Review: Architects – The Here And Now

Artist: Architects
Album: The Here And Now
Genre: Metalcore
Label: Century Media

If you are unfamiliar with Architects, a British band often cited alongside Bring Me the Horizon and Parkway Drive, you’re about to realize what you have been missing out on. Their fourth full length offering, The Here and Now, is destined to propel their growing popularity raw guitars, pounding drums, and lyrics drawn straight from the heart. If you though Architects were just another mindless heavy support act for your favorite band, it’s time to think again.

The album opener (and lead single), “Day In Day Out” sets the general pace of the whole release and portrays Architects shift up in gear perfectly. Singer Sam Carter’s calls of “To all those not living in the here and now, to all those (sing out loud)” seems like a call to arms for their fans, old and new alike, which a sentiment that is echoed throughout the entire release. “An Open Letter to Myself” is a pleasant drop in pace, much like that of their previous release’s self titled track, “Hollow Crown,” and marks the mid point of the record. Opposed to seeming like filler or downer tracks on the album, “An Open Letter to Myself” and “Heartburn” allow Carter and his band to vary their repertoire and show their versatility. Considering the band is known for their heavier music, these two tracks show a new sincerity from the band and the capacity to experiment and deviate from their known sound.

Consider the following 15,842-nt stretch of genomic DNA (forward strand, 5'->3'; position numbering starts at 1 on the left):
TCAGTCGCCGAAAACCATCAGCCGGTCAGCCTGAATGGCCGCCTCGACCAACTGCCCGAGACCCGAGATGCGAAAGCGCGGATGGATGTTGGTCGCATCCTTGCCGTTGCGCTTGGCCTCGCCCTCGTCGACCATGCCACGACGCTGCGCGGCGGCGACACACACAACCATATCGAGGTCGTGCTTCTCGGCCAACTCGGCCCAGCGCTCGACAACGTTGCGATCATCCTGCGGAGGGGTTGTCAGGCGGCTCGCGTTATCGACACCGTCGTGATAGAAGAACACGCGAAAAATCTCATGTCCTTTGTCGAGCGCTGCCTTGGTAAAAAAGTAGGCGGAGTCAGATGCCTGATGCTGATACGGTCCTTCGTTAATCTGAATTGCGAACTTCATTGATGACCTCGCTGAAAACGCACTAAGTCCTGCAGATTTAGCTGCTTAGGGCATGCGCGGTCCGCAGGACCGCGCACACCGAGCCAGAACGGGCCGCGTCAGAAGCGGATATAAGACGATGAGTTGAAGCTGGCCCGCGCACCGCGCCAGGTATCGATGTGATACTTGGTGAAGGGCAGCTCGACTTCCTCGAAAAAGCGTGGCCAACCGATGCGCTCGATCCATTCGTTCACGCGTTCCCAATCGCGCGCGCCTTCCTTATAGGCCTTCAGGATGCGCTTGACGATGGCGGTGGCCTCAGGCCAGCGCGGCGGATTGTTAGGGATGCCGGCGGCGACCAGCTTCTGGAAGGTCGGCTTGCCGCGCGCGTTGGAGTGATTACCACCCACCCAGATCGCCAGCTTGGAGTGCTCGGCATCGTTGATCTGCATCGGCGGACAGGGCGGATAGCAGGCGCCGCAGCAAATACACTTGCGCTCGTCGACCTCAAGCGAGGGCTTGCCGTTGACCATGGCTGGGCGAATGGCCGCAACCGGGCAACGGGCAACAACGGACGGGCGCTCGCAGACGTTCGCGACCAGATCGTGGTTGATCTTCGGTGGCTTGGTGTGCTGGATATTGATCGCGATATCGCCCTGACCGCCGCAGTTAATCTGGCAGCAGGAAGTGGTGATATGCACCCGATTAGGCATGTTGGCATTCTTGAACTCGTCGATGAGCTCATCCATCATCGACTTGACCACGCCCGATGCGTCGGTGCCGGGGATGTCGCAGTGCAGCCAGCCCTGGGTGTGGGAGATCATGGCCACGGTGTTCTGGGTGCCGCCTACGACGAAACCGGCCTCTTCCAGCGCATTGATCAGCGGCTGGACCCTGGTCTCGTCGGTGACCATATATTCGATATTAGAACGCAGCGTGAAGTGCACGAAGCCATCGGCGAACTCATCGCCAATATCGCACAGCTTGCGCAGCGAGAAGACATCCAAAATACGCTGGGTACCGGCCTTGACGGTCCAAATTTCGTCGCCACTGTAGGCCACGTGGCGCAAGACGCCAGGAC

An appearance from Comeback Kid’s Andrew Neufield on “Stay Young Forever” adds an extra element of grit to the album, providing Architects with a new angle to deliver their signature heave sound. Opposed to sounding detached within the rest of the album, Neufield’s differing style blends well and provides a commendable performance. However, the piece de resistance is The Dillinger Escape Plan’s Greg Puciato on and “Year In Year Out/ Up and Away”. With a well known vocal and formidable presence, Puciato’s appearance could easily have overshadowed Carter, but stays within reason throughout and only amplifies the band’s already strong presence.

The Here and Now is not quite a masterpiece, but is a giant leap forward for Architects. Tracks like, “Day In Day Out,” “Learn to Live,” and “Delete, Rewind,” are sure to be crowd favourites at both festivals and headline shows alike. Honestly, if The Here and Now doesn’t allow Architects to play bigger headlining shows worldwide then there is something seriously wrong with music fans today.

Score: 8/10
Review written by: Naomi Carson

James Shotwell

James Shotwell is the founder of Under The Gun Review. He loves writing about music and movies almost as much as he loves his two fat cats. He's also the co-founder of Antique Records and the Marketing Coordinator for Haulix. You should probably follow him on Twitter.

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  • I loved this album! Really impressive, it’s definitely different to their previous release but that’s not always a bad thing – as they prove with this album :D!